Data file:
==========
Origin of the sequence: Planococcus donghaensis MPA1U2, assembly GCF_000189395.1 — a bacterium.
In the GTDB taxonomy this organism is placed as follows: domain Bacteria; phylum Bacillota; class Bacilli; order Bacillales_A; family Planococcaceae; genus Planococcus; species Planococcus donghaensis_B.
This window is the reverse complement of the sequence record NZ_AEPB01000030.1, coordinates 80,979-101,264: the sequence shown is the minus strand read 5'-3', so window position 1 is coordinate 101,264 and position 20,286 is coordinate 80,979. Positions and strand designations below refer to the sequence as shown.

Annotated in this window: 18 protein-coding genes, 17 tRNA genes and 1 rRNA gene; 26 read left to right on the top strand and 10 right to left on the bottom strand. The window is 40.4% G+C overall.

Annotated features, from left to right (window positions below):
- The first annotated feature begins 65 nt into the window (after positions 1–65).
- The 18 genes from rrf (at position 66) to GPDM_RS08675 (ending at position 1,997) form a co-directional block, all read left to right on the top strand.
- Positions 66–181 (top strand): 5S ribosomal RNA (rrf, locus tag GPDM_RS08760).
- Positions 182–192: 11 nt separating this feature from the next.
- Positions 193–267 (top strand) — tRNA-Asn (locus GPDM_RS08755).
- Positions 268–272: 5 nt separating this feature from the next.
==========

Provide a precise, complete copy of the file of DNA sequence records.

Origin of the sequence: Planococcus donghaensis MPA1U2, assembly GCF_000189395.1 — a bacterium.
In the GTDB taxonomy this organism is placed as follows: domain Bacteria; phylum Bacillota; class Bacilli; order Bacillales_A; family Planococcaceae; genus Planococcus; species Planococcus donghaensis_B.
This window is the reverse complement of the sequence record NZ_AEPB01000030.1, coordinates 80,979-101,264: the sequence shown is the minus strand read 5'-3', so window position 1 is coordinate 101,264 and position 20,286 is coordinate 80,979. Positions and strand designations below refer to the sequence as shown.

Annotated in this window: 18 protein-coding genes, 17 tRNA genes and 1 rRNA gene; 26 read left to right on the top strand and 10 right to left on the bottom strand. The window is 40.4% G+C overall.

Annotated features, from left to right (window positions below):
- The first annotated feature begins 65 nt into the window (after positions 1–65).
- The 18 genes from rrf (at position 66) to GPDM_RS08675 (ending at position 1,997) form a co-directional block, all read left to right on the top strand.
- Positions 66–181 (top strand): 5S ribosomal RNA (rrf, locus tag GPDM_RS08760).
- Positions 182–192: 11 nt separating this feature from the next.
- Positions 193–267 (top strand) — tRNA-Asn (locus GPDM_RS08755).
- Positions 268–272: 5 nt separating this feature from the next.